End of free Covid tests will hurt workers, union warns

The end of free testing and self-isolation rules, along with the lack of masks, represents a “triple whammy” to Covid safety in stores, according to Usdaw Shoppers Union.
It comes after the announcement that government ministers plan to halt supplies of coronavirus testing to universities across England, in the first instance of ending mass distribution of free lateral flow test kits before scrapping all the remaining Covid restrictions.

The firm is said to be ‘split’ over its covid strategy and the future of testing, according to reports from the Guardian.

Meanwhile, Usdaw has called for a new deal on statutory sick pay. They are calling for the SSP to be improved “so that it reflects the average wage”, rather than the current £96.35 a week.

In addition, he calls for the SSP for low-wage workers – those earning below the lower earnings limit of £120 a week are currently not eligible for the SSP, and for the government to “commit to paying the SSP from the first day for all absences, deleting any reference to a three-day waiting period”.

Paddy Lillis, Usdaw General Secretary, said: “We can see that coronavirus infection and death rates are thankfully down overall, but they are still very high and it is still too early to lift all the Covid security measures. Ending free testing and self-isolation rules will risk more infected people circulating in public and entering stores. Coupled with last month’s unnecessary end to mandatory face coverings in stores, this puts store workers at greater risk of infection.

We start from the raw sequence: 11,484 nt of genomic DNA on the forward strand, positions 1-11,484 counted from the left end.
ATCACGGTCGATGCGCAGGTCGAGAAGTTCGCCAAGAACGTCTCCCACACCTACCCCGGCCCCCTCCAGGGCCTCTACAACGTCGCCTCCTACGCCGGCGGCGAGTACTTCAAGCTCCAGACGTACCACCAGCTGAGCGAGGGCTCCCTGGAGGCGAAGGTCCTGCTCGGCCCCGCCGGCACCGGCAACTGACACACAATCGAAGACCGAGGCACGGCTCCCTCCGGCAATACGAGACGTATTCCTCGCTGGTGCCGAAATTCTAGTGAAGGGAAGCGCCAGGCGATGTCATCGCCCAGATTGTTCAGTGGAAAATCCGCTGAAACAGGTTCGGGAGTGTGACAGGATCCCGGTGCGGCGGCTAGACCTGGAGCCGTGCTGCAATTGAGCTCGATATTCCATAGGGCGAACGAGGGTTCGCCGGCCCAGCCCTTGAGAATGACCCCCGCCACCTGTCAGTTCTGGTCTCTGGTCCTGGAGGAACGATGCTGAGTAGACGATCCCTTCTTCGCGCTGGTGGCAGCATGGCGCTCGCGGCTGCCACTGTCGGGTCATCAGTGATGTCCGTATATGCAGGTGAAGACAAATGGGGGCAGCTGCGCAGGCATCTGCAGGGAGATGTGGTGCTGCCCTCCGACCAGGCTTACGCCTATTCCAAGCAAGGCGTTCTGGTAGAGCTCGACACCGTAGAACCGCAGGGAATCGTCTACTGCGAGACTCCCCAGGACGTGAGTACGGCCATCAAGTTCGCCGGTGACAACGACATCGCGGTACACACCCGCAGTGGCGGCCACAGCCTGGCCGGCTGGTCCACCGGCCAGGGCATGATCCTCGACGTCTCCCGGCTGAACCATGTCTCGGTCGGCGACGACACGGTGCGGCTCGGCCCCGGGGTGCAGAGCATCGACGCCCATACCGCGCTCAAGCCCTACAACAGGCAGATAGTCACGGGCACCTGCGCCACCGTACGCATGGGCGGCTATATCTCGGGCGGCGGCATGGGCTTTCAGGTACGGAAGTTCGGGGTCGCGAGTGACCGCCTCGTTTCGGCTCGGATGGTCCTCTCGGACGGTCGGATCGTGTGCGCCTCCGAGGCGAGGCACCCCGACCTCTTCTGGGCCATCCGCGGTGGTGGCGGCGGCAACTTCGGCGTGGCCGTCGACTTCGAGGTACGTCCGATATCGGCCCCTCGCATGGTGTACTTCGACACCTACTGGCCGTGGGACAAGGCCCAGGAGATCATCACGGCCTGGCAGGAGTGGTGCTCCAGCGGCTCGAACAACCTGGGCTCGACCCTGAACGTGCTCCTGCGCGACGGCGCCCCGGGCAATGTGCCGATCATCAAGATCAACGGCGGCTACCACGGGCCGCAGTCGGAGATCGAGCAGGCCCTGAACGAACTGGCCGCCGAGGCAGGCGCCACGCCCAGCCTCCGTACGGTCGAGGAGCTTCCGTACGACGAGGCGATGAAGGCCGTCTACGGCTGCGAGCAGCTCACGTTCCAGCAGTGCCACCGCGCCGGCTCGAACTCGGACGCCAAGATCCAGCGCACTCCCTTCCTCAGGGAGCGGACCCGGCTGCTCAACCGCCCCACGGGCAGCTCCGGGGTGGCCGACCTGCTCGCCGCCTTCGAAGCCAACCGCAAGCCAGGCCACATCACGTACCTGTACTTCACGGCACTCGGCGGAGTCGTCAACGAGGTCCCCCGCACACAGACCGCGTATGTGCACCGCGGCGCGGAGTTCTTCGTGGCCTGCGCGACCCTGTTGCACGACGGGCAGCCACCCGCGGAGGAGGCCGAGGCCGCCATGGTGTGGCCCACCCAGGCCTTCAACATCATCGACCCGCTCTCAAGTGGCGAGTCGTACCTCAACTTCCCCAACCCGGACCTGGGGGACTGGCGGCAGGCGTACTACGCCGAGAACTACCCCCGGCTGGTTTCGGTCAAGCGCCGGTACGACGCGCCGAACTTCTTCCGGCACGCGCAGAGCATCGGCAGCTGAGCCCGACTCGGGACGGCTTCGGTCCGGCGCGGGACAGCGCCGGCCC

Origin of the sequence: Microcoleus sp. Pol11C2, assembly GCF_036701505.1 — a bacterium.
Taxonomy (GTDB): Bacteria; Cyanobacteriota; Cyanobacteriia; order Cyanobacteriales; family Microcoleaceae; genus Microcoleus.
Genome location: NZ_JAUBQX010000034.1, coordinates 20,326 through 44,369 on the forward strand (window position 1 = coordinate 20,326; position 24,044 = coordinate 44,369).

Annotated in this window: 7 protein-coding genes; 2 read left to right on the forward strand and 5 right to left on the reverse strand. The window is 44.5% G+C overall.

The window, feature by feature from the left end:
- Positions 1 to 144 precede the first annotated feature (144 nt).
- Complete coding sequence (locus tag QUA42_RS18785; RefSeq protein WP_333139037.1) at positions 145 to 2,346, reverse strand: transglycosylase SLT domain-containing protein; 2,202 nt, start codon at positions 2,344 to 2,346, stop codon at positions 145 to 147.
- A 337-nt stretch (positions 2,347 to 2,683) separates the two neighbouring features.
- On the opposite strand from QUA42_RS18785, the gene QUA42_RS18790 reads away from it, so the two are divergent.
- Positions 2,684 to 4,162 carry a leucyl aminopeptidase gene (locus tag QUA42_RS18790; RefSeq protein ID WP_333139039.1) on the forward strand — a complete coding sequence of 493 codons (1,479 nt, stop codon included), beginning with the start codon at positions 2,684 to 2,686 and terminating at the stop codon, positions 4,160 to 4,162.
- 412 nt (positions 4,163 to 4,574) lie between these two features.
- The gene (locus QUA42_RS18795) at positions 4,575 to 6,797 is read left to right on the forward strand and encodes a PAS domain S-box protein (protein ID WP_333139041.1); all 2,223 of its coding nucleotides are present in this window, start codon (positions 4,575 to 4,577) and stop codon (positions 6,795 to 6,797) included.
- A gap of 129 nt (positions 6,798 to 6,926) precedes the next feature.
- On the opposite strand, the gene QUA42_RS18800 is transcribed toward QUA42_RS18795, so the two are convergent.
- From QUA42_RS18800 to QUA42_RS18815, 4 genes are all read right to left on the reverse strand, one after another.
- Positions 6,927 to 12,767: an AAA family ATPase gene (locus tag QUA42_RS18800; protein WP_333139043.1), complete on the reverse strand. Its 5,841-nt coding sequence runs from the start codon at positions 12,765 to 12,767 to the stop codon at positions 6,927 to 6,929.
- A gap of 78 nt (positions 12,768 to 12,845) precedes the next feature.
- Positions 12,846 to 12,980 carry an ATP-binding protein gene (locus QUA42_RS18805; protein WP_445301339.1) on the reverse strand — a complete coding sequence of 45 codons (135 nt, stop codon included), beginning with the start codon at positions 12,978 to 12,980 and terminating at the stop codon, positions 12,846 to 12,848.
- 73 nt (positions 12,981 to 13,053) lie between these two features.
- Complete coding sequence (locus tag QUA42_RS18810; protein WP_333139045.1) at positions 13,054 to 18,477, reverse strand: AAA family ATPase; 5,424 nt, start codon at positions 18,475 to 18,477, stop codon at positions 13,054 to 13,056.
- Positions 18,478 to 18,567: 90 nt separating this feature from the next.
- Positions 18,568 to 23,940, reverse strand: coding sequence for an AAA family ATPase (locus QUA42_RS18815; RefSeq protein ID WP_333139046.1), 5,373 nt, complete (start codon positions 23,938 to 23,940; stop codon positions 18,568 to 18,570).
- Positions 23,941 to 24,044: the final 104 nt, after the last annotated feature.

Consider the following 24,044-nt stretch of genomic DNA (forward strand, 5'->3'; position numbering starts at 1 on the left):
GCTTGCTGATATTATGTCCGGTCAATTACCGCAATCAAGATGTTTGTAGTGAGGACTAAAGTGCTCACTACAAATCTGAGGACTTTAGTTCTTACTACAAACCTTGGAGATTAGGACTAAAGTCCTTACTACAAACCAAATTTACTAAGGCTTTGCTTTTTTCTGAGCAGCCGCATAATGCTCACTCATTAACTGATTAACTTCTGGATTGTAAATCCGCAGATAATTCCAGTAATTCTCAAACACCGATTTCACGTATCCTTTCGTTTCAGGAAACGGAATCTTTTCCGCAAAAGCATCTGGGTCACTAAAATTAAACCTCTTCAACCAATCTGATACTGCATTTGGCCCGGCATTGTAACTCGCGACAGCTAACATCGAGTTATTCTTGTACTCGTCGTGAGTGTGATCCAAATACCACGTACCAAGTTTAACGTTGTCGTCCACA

“More people catching Covid will mean more sickness absence, reduced staffing and disruption to workplaces. Being sick has a huge financial impact on low-wage workers, as too many people are forced to live on statutory sick pay of just £96.35 a week. Unions got SSP from day one for Covid absences during the pandemic. This must continue and be extended to all sickness absence, as well as sick pay reflecting the average wage and available to all workers.

He added: “We are also concerned that charging for the tests will cost the poorest people and the lowest paid workers, particularly if the rumored £100 per test is correct. This is particularly worrying given today’s research, led by the University of Manchester, revealing that the impact of the pandemic on the most deprived areas of England and Wales has been even more pronounced than we thought at first sight.

“Covid-19 is still very present. The Prime Minister appears determined to announce the lifting of all security measures next week, but we hope he will carefully consider the evidence, learn from the lessons of the past and adopt a more cautious approach. We have already seen what happens when so-called “freedoms” come before public health and worker safety. »

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